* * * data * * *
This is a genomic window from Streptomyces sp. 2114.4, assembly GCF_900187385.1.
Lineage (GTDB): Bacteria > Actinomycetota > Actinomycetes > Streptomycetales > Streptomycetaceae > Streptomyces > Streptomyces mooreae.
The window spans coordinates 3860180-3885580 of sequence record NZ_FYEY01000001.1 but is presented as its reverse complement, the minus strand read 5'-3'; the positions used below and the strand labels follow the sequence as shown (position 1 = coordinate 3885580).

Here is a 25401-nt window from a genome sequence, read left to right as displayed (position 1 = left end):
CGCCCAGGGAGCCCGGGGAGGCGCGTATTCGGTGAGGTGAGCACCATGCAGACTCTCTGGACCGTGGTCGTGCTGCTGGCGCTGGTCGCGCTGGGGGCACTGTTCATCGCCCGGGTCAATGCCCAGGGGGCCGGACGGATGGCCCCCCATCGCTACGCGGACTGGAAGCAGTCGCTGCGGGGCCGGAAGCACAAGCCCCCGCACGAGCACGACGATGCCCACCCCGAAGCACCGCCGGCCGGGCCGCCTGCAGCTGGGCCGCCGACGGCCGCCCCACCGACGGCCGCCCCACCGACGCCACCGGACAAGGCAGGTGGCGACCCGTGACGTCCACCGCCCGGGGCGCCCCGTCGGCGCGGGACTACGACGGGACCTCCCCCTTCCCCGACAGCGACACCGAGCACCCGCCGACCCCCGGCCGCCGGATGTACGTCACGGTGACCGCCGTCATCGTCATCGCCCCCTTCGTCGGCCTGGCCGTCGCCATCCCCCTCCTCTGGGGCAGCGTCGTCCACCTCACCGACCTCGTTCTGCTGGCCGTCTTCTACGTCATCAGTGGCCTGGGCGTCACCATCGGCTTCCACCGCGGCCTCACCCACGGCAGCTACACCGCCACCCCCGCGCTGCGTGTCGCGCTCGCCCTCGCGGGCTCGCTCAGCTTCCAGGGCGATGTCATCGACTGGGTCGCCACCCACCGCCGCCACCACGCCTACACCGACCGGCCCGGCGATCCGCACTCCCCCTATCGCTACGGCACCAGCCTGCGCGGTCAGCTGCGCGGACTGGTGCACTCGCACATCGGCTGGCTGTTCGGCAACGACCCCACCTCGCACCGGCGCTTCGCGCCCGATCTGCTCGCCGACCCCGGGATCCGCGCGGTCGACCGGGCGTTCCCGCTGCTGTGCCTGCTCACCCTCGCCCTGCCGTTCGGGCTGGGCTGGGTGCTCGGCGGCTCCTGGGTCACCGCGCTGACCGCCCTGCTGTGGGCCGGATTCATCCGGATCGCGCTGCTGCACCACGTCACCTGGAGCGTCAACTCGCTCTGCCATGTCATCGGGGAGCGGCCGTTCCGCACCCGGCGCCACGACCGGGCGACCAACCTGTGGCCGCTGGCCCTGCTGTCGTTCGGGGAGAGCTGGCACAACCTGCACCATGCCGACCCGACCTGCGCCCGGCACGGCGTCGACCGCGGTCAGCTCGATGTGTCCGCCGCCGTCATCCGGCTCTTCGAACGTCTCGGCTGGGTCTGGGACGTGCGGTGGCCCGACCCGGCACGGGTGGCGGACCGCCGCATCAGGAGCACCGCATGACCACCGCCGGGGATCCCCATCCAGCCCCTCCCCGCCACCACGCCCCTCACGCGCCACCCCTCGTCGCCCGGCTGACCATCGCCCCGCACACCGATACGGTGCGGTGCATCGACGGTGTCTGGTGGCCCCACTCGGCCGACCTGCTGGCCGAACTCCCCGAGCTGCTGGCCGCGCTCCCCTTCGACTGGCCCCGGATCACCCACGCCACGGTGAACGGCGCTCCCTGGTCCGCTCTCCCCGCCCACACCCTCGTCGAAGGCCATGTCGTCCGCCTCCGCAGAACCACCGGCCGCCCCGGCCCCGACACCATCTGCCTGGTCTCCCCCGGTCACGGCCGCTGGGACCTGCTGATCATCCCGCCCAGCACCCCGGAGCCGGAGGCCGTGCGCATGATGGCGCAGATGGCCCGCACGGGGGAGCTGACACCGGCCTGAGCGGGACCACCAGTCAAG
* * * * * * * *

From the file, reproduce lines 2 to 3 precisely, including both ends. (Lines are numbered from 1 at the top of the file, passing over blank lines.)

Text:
Lineage (GTDB): Bacteria > Actinomycetota > Actinomycetes > Streptomycetales > Streptomycetaceae > Streptomyces > Streptomyces mooreae.
The window spans coordinates 3860180-3885580 of sequence record NZ_FYEY01000001.1 but is presented as its reverse complement, the minus strand read 5'-3'; the positions used below and the strand labels follow the sequence as shown (position 1 = coordinate 3885580).